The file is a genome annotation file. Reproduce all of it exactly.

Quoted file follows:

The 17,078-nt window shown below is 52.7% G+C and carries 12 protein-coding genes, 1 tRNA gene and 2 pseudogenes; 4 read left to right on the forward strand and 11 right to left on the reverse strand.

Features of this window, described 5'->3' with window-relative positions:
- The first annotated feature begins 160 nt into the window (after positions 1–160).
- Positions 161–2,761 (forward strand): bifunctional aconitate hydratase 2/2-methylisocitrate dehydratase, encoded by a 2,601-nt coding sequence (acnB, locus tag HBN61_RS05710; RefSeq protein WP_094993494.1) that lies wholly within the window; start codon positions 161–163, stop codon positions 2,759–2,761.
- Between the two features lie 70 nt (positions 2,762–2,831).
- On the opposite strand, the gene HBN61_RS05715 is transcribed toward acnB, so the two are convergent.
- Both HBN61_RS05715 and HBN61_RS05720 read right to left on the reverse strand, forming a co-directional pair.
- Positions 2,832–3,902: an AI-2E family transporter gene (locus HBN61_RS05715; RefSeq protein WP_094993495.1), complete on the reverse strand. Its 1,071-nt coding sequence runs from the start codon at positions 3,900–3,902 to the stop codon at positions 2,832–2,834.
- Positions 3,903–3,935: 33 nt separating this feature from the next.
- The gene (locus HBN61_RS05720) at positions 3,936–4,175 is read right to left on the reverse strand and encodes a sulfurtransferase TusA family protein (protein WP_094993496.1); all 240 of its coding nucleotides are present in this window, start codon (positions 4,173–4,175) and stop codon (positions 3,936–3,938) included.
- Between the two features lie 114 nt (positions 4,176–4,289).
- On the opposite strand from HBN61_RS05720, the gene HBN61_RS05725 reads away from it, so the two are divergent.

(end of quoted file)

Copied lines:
The 17,078-nt window shown below is 52.7% G+C and carries 12 protein-coding genes, 1 tRNA gene and 2 pseudogenes; 4 read left to right on the forward strand and 11 right to left on the reverse strand.

Features of this window, described 5'->3' with window-relative positions:
- The first annotated feature begins 160 nt into the window (after positions 1–160).
- Positions 161–2,761 (forward strand): bifunctional aconitate hydratase 2/2-methylisocitrate dehydratase, encoded by a 2,601-nt coding sequence (acnB, locus tag HBN61_RS05710; RefSeq protein WP_094993494.1) that lies wholly within the window; start codon positions 161–163, stop codon positions 2,759–2,761.
- Between the two features lie 70 nt (positions 2,762–2,831).
- On the opposite strand, the gene HBN61_RS05715 is transcribed toward acnB, so the two are convergent.
- Both HBN61_RS05715 and HBN61_RS05720 read right to left on the reverse strand, forming a co-directional pair.
- Positions 2,832–3,902: an AI-2E family transporter gene (locus HBN61_RS05715; RefSeq protein WP_094993495.1), complete on the reverse strand. Its 1,071-nt coding sequence runs from the start codon at positions 3,900–3,902 to the stop codon at positions 2,832–2,834.
- Positions 3,903–3,935: 33 nt separating this feature from the next.
- The gene (locus HBN61_RS05720) at positions 3,936–4,175 is read right to left on the reverse strand and encodes a sulfurtransferase TusA family protein (protein WP_094993496.1); all 240 of its coding nucleotides are present in this window, start codon (positions 4,173–4,175) and stop codon (positions 3,936–3,938) included.
- Between the two features lie 114 nt (positions 4,176–4,289).
- On the opposite strand from HBN61_RS05720, the gene HBN61_RS05725 reads away from it, so the two are divergent.